Did you see that programme on BBC1 on Monday night? It was called Stephen Boyd - The Man Who Never Was. Stephen Boyd (real name William "Billy" Millar) was a devastatingly handsome yet very shy and self-effacing actor from Glengormley.
Through sheer hard work and determination Stephen made it all the way to Hollywood to star in Ben-Hur alongside Charlton Heston.
Stephen never quite made the A-list, however, even though he had both the looks and the talent to do so, because he refused to play the celebrity game.
He didn't feel comfortable posing for the tabloid gossip pages. Stephen preferred to spend his time off playing golf with his devoted wife Elizabeth. And in the end Hollywood sidelined him.
He died suddenly at the age of 45 in 1977. Stephen's relatives in Northern Ireland, and his friends in LA, still remember him with great affection. His wife Elizabeth still mourns him.
I've never had much time for the fame game myself. Don't laugh, for even as a lowly writer of commercial fiction there can be a fair bit of showbiz involved.
There are signings in bookstores and shopping malls, national and international book tours, TV appearances on daytime panel shows, late-night radio phone-ins, talks to schools and colleges, and visits to book clubs and libraries.
I turn down most requests; not because I can't be bothered but because I have a genuine phobia of public speaking and of being the centre of attention.
It's a lot harder than it looks, you know, being glamorous and mysterious yet still down-to-earth and approachable.
You can't be too humble and modest or people will treat you with contempt. You can't be too precious and arty or people will treat you with contempt. If you dress down you're regarded as weird and eccentric. If you dress up you're regarded as vain and arrogant. If you try to be charming people will assume you're flirting with them. If you bring along a friend or two for moral support you're accused of having an entourage. If you talk too much you're tiresome, and if you talk too little you're hard work. If you try to explain that good reviews don't always translate into pound signs you're a complainer.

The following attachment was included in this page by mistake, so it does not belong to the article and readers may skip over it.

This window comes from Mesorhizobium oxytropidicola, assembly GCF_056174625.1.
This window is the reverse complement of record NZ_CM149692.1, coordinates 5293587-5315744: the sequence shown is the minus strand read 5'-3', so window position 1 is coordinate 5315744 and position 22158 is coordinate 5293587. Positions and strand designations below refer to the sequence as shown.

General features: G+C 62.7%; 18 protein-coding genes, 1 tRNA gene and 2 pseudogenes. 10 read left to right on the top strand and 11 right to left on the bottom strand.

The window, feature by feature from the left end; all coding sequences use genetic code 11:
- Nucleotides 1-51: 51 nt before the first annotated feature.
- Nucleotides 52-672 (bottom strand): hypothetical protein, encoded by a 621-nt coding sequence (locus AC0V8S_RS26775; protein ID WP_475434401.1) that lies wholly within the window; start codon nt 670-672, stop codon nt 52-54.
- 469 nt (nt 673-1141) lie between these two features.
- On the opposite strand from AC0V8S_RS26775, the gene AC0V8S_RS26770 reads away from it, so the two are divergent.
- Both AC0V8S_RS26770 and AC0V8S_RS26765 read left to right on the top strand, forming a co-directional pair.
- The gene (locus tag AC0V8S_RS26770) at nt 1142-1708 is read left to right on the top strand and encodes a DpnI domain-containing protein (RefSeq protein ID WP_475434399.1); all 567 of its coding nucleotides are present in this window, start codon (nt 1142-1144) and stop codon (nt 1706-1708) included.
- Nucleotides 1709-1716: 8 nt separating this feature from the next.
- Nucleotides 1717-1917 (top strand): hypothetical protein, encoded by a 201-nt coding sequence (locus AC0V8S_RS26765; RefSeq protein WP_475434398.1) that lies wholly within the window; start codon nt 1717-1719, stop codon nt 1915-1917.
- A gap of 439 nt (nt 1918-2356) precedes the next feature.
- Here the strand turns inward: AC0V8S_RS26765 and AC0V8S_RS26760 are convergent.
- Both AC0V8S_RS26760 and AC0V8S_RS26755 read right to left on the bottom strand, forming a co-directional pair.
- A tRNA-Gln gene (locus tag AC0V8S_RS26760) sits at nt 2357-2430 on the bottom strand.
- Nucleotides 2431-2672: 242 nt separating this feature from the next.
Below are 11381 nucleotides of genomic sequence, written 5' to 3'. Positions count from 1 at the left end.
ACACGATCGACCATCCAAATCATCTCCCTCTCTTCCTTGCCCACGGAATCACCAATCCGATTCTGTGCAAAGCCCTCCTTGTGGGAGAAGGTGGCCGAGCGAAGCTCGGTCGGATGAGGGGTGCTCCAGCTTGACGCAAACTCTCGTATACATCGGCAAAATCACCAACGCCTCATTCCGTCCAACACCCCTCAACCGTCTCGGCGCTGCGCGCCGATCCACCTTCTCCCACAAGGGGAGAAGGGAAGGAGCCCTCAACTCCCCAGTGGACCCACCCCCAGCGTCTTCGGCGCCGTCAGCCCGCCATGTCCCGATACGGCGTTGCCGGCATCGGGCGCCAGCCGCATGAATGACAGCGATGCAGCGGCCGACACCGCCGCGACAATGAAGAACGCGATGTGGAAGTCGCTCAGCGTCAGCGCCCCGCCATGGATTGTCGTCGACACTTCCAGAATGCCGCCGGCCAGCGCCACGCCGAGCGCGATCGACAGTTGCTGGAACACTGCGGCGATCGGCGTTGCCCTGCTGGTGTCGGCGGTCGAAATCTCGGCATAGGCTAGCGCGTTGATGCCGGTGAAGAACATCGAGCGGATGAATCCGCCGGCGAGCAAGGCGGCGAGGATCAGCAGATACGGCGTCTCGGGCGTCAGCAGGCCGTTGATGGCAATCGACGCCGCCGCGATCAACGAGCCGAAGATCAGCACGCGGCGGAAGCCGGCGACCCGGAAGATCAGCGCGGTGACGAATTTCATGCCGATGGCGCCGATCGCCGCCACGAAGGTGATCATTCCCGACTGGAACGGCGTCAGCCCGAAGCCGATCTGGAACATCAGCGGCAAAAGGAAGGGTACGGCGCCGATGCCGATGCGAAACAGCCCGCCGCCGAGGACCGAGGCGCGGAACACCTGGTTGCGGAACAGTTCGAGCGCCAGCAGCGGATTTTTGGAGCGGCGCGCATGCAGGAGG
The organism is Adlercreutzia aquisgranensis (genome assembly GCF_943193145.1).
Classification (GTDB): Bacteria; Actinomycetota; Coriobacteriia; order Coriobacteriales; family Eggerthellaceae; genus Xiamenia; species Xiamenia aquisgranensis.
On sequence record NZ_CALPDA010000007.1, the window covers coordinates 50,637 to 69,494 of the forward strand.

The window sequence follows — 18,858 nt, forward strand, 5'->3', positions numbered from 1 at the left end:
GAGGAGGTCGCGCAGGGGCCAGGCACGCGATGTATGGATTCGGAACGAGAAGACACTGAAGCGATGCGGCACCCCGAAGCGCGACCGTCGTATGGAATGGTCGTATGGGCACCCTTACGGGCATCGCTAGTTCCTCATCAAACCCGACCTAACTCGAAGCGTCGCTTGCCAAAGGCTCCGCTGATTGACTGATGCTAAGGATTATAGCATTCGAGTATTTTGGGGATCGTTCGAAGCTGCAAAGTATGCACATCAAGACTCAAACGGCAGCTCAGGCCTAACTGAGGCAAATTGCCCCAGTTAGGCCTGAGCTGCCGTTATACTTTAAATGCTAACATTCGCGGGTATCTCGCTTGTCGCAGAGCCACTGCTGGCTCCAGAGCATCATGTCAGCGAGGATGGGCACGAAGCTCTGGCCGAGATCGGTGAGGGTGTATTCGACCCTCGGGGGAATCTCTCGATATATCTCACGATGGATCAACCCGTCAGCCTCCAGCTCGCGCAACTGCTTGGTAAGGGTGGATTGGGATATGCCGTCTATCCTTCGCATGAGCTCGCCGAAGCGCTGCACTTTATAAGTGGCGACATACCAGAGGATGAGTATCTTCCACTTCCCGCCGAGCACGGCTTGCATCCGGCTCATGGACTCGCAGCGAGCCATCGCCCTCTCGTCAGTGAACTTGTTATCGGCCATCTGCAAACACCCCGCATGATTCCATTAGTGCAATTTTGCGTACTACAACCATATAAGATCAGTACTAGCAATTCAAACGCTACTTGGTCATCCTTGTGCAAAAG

If you say you're in love with your spouse you'll sound defensive. If you don't say you're in love with your spouse there'll be endless speculation about your love life. If you speak frankly people will admire you. Until you overdo the frankness and then you're an embarrassment. In short, it's exhausting being famous which is probably why I've not become terribly famous already, and likely never will be.
I so admire people like the late Stephen Boyd. He wanted to act, so he went to Hollywood and he acted his heart out. But he never forgot where he came from. And he never wanted to embarrass his parents by being photographed leaving fancy restaurants with a string of beautiful starlets.
Stephen didn't want to be a part of that silliness so he played golf and he kept his head down and hopefully he was happy and content for the majority of his time in Hollywood.
I suppose I can't get away from the idea that being famous is simply more trouble than it's worth.
Sometimes people ask me to read their manuscripts and give them my opinion on their work, even if I don't write in their chosen genre, and usually they don't believe that I'm not a commissioning editor.
I have as much influence in the publishing world as Stephen Boyd had in the Hollywood "system".
I couldn't get a friend's book published if my life depended on it. I don't even have a say in my own book covers, or even in the final title.
In fact, I often consider giving it all up and looking for a proper job with regular hours and regular holidays and a pension plan.
People love to meet someone famous. Heaven knows why. Famous people are invariably stressed and exhausted with the sheer slog of being famous: the sporadic work, the make-or-break reviews, the constant focus on looks, and the strain of being apart from loved ones. Is it really worth all that effort, for a gold star on the Walk of Fame? I don't think so.
We ought to put up some sort of memorial to Stephen Boyd. He went to Hollywood, yes, but he never let Hollywood go to his head.